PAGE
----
And then there’s the cold-water factor at least in Northern Cal where the temperatures stay around the low 50s year round. I get chilly surfing Oahu’s North Shore in winter.
What the hell was I thinking about taking this trip? Oh just warm and fuzzy things: nostalgia, friendship, adventure, red wine.
I got very fortunate when some angels who heard about our journey stepped in to help ease the pain of cold ocean water.
My good friends at Patagonia have outfitted me in state-of-the-art wetsuit gear, including R4 full suit, booties, gloves, and hood, all lined with merino wool.
Two other sponsors also are contributing to our comfort: HeatedWetsuits.com (based in North Carolina but with distributors throughout the United States) and Escape Campervans (with offices in Los Angeles, San Francisco, Las Vegas, Brooklyn, NY, and Miami, FL.)
Steve and I will be wearing, as needed, the Thermalution Surf Series heated top with three settings up to 140 degrees. It will be interesting to feel just how warm one gets with the Patagonia merino wool suit and the addition of the Thermalution vest.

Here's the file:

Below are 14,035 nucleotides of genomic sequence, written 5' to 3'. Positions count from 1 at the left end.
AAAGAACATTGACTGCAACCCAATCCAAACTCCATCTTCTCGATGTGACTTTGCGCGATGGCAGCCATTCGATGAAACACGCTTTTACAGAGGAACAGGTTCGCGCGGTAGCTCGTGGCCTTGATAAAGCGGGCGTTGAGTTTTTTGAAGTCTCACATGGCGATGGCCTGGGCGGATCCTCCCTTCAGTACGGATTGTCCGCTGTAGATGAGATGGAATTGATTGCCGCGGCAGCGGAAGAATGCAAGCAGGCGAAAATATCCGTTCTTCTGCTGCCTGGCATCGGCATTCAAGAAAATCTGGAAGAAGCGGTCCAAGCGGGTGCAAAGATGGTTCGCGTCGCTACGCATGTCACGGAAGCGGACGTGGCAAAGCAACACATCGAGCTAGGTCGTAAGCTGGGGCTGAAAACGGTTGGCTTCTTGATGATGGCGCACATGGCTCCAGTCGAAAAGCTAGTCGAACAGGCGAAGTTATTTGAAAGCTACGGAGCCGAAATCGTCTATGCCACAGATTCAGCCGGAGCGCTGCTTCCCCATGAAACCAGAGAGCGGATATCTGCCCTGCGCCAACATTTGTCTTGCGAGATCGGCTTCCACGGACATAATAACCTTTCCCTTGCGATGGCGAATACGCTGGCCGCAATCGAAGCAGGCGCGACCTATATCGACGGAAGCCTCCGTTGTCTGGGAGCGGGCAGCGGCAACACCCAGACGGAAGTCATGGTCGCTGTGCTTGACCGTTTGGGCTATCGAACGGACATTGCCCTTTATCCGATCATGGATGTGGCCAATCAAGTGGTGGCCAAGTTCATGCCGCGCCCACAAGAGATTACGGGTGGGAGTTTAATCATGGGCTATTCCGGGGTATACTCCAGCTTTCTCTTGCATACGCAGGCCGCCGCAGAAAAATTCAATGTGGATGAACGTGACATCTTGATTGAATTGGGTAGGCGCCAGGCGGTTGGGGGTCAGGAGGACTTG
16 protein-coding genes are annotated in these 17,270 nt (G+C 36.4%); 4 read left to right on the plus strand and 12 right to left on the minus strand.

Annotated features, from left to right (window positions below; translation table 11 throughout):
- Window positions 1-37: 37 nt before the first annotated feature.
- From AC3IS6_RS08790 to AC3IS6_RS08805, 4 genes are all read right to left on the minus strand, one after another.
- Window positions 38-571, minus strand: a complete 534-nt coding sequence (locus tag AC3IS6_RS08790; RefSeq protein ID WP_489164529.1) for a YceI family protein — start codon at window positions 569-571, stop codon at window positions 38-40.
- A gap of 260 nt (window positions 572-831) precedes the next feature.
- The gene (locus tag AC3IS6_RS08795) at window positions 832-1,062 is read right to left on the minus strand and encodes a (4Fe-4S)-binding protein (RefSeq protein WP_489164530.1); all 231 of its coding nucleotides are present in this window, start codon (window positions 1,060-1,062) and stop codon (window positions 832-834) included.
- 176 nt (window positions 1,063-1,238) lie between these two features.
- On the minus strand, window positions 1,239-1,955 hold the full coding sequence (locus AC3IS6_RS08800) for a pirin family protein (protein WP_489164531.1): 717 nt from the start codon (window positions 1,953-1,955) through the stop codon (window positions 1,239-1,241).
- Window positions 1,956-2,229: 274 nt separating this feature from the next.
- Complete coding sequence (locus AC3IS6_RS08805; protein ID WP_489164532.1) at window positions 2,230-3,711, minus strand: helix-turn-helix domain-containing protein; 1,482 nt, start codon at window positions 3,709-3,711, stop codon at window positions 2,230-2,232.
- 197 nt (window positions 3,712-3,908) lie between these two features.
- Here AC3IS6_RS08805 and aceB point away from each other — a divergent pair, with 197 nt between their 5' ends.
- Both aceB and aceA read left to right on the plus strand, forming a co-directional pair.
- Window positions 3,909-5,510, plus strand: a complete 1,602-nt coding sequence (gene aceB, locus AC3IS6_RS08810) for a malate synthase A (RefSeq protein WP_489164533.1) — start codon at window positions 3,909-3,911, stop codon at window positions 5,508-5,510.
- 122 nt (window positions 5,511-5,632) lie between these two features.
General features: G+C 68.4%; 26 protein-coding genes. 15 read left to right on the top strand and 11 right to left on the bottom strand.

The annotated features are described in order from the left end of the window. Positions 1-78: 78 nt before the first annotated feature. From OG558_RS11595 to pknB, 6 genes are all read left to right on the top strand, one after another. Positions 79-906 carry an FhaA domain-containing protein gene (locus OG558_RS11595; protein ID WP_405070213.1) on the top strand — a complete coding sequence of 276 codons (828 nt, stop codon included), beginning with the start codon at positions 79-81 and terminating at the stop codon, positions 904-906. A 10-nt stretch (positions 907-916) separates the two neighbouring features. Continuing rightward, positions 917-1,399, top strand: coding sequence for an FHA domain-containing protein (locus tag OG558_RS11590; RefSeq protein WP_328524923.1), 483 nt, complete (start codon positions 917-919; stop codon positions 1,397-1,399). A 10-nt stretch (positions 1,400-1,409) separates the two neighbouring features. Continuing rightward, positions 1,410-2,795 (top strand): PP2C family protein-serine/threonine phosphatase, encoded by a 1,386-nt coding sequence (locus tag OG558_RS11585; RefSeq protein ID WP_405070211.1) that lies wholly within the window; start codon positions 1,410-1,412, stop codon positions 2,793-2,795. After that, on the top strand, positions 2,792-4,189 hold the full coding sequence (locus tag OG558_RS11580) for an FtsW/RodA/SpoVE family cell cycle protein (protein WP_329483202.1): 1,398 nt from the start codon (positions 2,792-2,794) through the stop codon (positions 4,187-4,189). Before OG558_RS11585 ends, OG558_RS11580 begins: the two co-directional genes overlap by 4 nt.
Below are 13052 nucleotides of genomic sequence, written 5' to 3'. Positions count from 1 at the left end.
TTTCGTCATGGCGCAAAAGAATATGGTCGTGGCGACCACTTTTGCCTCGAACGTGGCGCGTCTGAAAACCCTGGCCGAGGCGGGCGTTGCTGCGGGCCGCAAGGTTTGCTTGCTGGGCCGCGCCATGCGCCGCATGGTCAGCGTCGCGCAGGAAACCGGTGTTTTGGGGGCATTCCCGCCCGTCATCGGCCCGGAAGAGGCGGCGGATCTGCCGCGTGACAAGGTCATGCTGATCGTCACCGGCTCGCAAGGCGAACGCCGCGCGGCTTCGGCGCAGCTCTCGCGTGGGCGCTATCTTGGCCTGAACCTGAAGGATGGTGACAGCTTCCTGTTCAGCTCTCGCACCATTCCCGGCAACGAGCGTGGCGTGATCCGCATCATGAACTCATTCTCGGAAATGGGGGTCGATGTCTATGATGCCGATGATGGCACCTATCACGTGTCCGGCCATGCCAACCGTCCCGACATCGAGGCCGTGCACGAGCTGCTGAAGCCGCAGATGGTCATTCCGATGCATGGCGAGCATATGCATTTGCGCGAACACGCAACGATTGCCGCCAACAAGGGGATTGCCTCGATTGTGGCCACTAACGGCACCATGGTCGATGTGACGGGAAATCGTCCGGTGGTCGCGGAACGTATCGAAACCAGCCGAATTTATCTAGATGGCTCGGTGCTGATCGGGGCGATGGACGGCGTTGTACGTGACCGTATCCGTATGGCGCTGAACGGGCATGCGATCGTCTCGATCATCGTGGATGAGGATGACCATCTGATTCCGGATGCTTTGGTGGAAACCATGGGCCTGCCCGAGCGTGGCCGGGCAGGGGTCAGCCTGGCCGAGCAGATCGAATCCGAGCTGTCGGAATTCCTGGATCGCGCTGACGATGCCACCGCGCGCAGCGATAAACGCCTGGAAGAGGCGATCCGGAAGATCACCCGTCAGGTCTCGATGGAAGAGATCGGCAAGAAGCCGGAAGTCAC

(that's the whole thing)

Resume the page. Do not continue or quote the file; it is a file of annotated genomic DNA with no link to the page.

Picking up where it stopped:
I love this Email to me from Matt Patton, president of Heated Wetsuits:
“Tim…Caution!! These things get HOT! If the suit feels like it is getting so hot that it might be burning you….it probably is. Turn it off for a little bit in this case and let yourself cool down.”
Burn Baby Burn! Bring it on Thermalution.
Our southbound schedule is based on surf conditions. We will be living mostly in a tricked out camper van with the occasional cheap hotel room – is Motel 6 listening? – when we need a hot shower.
Steve and I had joked about a detour to Napa Valley since we are a bit too fond of the grape. We dropped that deviation.
Note to Tim: Idiot! Now you’ve told them why you stopped surfing. How did you get that out of me? That was one of the things I was going to discuss LATER! Too many late nights enjoying a Zin or a Cab turned into missing a lot of dawn patrols. Blah, blah, blah.
“Forgive me father for I have sinned.”
It’s not like riding a bicycle!